I read as a kid, but not omnivorously. Rather, I read repetitively. Looking back, it was probably a self-soothing gesture, just like my incorrigible fidgetiness. In middle school, one of the books I read repetitively was Roald Dahl’s Boy, his slim autobiography about growing up in Britain in the 1920s and 1930s. Already reared on my mother’s taste for British television (To the Manor Born, anyone?) and concurrently watching reruns of Monty Python’s Flying Circus, it was perfect for me. I particularly remember the sweets incident, where Dahl and his school friends are given free Cadbury bars as testers. There’s a wonderful Quentin Blake illustration of the young Dahl eating chocolate on a sunny stair, and I loved it. I may not be as huge a Roald Dahl fan as others of my generation, given the ‘90s penchant for adapting his works to film, but that’s still a warm memory for me.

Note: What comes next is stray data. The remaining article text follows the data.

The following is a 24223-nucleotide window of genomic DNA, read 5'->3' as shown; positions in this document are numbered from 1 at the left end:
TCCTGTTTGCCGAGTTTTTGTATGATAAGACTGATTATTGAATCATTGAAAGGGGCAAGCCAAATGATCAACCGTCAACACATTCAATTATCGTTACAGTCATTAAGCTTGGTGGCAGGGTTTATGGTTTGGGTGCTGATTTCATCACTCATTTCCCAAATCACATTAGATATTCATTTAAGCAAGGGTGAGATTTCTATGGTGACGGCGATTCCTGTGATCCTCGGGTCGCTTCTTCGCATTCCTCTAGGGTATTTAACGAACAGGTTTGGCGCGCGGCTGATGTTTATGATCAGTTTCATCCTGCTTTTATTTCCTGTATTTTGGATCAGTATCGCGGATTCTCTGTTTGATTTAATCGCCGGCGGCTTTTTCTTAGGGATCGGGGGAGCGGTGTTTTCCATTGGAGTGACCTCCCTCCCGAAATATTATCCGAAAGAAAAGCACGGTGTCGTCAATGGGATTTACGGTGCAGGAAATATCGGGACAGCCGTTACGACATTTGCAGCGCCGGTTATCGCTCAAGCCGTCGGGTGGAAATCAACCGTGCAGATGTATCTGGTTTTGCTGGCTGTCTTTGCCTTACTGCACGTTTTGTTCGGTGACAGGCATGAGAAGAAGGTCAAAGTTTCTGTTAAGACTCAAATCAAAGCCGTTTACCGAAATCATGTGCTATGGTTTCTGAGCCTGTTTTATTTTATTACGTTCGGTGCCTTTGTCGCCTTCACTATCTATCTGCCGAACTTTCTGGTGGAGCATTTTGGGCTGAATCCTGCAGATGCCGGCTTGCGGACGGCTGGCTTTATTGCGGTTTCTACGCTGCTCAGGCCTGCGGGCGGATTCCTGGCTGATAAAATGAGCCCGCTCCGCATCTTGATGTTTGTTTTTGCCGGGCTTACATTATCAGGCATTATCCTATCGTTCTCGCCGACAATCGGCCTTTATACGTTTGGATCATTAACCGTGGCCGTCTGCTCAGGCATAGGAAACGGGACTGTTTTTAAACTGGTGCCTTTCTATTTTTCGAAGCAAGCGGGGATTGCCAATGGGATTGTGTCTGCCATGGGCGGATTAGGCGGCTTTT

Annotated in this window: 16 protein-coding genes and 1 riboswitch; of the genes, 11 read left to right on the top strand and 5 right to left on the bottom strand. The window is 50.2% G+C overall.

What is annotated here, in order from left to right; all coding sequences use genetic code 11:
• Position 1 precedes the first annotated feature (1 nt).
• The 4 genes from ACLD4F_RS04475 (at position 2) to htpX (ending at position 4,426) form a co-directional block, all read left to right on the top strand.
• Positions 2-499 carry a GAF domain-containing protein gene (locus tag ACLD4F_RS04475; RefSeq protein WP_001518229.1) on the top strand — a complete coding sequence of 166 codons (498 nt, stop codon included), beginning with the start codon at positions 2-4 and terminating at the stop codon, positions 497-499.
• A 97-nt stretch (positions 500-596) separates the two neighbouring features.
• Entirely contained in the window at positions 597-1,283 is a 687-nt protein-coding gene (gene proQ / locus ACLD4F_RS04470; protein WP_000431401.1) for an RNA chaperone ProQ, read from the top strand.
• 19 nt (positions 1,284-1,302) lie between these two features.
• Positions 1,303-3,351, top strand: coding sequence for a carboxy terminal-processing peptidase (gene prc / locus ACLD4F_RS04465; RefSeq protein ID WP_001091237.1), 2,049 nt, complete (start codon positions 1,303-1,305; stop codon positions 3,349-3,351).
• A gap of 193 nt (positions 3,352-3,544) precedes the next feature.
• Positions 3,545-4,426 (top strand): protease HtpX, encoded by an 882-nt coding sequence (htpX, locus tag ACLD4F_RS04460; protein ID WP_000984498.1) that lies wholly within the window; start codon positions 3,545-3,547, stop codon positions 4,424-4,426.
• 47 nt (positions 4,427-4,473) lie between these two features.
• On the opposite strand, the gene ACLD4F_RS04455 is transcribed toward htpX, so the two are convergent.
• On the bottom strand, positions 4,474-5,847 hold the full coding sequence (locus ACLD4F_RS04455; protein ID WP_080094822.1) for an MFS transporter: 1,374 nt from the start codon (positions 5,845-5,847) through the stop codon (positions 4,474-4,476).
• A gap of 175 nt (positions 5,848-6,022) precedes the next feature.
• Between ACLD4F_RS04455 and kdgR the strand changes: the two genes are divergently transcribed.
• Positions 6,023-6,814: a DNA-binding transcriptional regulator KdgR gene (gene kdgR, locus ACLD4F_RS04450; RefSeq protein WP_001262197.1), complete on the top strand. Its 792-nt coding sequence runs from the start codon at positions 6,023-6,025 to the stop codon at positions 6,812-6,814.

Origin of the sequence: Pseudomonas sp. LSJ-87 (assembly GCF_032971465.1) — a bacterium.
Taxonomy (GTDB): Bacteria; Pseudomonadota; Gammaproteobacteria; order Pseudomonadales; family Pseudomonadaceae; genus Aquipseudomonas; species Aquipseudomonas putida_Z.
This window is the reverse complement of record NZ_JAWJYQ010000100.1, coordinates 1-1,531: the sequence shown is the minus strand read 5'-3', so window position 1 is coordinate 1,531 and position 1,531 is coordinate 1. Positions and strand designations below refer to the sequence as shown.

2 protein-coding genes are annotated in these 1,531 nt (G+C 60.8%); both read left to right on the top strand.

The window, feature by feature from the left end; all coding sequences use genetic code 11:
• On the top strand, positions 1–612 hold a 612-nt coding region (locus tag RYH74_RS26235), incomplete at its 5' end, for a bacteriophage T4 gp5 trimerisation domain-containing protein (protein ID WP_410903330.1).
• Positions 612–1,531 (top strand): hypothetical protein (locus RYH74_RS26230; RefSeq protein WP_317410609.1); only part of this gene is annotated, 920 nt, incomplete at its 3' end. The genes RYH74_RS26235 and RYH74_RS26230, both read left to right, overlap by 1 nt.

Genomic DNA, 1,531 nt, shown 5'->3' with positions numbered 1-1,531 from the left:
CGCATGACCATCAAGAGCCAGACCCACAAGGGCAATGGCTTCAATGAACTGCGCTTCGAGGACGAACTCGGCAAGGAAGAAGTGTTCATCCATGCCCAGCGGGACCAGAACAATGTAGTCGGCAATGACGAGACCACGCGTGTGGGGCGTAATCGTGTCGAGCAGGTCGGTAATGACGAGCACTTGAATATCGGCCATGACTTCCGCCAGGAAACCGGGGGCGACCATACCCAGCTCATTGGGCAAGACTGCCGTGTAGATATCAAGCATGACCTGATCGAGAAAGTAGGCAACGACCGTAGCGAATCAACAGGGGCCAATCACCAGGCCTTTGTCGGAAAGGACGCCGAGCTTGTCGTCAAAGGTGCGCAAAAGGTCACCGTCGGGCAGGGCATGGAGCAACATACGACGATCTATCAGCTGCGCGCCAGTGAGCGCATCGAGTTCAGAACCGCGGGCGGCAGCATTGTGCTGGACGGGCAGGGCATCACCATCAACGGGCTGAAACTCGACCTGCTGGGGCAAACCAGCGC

orson scott card
The Sunday Salon: What Makes YA YA?
Remember last summer, when NPR hosted that poll about the best science fiction and fantasy novels? Well, this summer NPR had another poll—this one aimed at generating the best ever teen novels, according to NPR listeners. While I rushed to last summer’s, if only to fulfill my obligations as a Tolkien fanatic and devotee of Jacqueline Carey, I didn’t to this one. Why? Because of the rather thin criteria. Whereas last summer’s poll focused on two genres that, at the very least, can be defined in broad strokes, this poll focuses on an audience instead—an audience we’ve only recently invented, and have only recently started catering to.